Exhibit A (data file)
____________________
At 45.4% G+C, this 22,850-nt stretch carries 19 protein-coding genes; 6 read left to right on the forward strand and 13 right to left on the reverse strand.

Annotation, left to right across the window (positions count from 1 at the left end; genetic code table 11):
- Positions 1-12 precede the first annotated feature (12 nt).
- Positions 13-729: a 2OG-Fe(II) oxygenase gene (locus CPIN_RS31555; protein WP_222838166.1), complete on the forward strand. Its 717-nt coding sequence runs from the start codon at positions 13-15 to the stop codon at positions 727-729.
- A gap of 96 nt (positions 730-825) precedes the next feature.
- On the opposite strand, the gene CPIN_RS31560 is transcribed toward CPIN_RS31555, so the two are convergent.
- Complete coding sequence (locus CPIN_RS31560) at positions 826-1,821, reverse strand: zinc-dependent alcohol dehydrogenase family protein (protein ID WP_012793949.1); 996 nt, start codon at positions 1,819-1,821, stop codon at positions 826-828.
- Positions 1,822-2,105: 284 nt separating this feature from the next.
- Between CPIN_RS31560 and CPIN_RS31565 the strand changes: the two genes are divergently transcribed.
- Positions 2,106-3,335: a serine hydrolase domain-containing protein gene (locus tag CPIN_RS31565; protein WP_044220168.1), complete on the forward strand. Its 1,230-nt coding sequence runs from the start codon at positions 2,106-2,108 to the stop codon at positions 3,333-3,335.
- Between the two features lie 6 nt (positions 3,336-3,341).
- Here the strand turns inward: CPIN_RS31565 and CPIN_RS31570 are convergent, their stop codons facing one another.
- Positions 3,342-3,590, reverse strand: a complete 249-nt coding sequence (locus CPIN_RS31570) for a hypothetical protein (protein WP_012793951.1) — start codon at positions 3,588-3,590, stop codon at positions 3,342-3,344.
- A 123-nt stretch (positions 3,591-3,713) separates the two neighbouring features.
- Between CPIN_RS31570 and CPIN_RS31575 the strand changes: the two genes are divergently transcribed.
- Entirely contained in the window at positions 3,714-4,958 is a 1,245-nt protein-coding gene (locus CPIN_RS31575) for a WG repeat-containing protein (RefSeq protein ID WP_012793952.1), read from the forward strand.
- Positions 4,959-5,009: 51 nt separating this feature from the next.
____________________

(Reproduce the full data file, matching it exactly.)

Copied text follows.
At 45.4% G+C, this 22,850-nt stretch carries 19 protein-coding genes; 6 read left to right on the forward strand and 13 right to left on the reverse strand.

Annotation, left to right across the window (positions count from 1 at the left end; genetic code table 11):
- Positions 1-12 precede the first annotated feature (12 nt).
- Positions 13-729: a 2OG-Fe(II) oxygenase gene (locus CPIN_RS31555; protein WP_222838166.1), complete on the forward strand. Its 717-nt coding sequence runs from the start codon at positions 13-15 to the stop codon at positions 727-729.
- A gap of 96 nt (positions 730-825) precedes the next feature.
- On the opposite strand, the gene CPIN_RS31560 is transcribed toward CPIN_RS31555, so the two are convergent.
- Complete coding sequence (locus CPIN_RS31560) at positions 826-1,821, reverse strand: zinc-dependent alcohol dehydrogenase family protein (protein ID WP_012793949.1); 996 nt, start codon at positions 1,819-1,821, stop codon at positions 826-828.
- Positions 1,822-2,105: 284 nt separating this feature from the next.
- Between CPIN_RS31560 and CPIN_RS31565 the strand changes: the two genes are divergently transcribed.
- Positions 2,106-3,335: a serine hydrolase domain-containing protein gene (locus tag CPIN_RS31565; protein WP_044220168.1), complete on the forward strand. Its 1,230-nt coding sequence runs from the start codon at positions 2,106-2,108 to the stop codon at positions 3,333-3,335.
- Between the two features lie 6 nt (positions 3,336-3,341).
- Here the strand turns inward: CPIN_RS31565 and CPIN_RS31570 are convergent, their stop codons facing one another.
- Positions 3,342-3,590, reverse strand: a complete 249-nt coding sequence (locus CPIN_RS31570) for a hypothetical protein (protein WP_012793951.1) — start codon at positions 3,588-3,590, stop codon at positions 3,342-3,344.
- A 123-nt stretch (positions 3,591-3,713) separates the two neighbouring features.
- Between CPIN_RS31570 and CPIN_RS31575 the strand changes: the two genes are divergently transcribed.
- Entirely contained in the window at positions 3,714-4,958 is a 1,245-nt protein-coding gene (locus CPIN_RS31575) for a WG repeat-containing protein (RefSeq protein ID WP_012793952.1), read from the forward strand.
- Positions 4,959-5,009: 51 nt separating this feature from the next.